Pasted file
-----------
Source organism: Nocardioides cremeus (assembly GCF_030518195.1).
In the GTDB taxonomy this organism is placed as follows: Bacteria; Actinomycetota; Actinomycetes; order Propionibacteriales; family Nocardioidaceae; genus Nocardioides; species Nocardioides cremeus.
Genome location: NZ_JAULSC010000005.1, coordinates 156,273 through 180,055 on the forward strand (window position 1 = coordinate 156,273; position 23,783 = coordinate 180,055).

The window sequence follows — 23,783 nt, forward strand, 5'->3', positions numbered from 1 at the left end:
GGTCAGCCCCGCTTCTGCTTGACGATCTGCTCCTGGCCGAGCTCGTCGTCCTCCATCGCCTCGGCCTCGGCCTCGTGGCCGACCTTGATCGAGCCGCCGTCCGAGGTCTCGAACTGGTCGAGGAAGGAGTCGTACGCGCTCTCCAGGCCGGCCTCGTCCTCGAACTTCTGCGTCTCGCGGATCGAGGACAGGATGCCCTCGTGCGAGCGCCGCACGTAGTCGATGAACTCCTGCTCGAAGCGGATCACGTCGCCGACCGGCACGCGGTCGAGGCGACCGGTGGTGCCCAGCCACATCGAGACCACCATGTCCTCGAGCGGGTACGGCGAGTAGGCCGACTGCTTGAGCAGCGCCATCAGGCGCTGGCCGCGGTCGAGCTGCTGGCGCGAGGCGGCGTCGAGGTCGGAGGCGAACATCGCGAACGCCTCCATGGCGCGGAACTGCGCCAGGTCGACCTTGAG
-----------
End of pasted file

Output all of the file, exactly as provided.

Source organism: Nocardioides cremeus (assembly GCF_030518195.1).
In the GTDB taxonomy this organism is placed as follows: Bacteria; Actinomycetota; Actinomycetes; order Propionibacteriales; family Nocardioidaceae; genus Nocardioides; species Nocardioides cremeus.
Genome location: NZ_JAULSC010000005.1, coordinates 156,273 through 180,055 on the forward strand (window position 1 = coordinate 156,273; position 23,783 = coordinate 180,055).

The window sequence follows — 23,783 nt, forward strand, 5'->3', positions numbered from 1 at the left end:
GGTCAGCCCCGCTTCTGCTTGACGATCTGCTCCTGGCCGAGCTCGTCGTCCTCCATCGCCTCGGCCTCGGCCTCGTGGCCGACCTTGATCGAGCCGCCGTCCGAGGTCTCGAACTGGTCGAGGAAGGAGTCGTACGCGCTCTCCAGGCCGGCCTCGTCCTCGAACTTCTGCGTCTCGCGGATCGAGGACAGGATGCCCTCGTGCGAGCGCCGCACGTAGTCGATGAACTCCTGCTCGAAGCGGATCACGTCGCCGACCGGCACGCGGTCGAGGCGACCGGTGGTGCCCAGCCACATCGAGACCACCATGTCCTCGAGCGGGTACGGCGAGTAGGCCGACTGCTTGAGCAGCGCCATCAGGCGCTGGCCGCGGTCGAGCTGCTGGCGCGAGGCGGCGTCGAGGTCGGAGGCGAACATCGCGAACGCCTCCATGGCGCGGAACTGCGCCAGGTCGACCTTGAG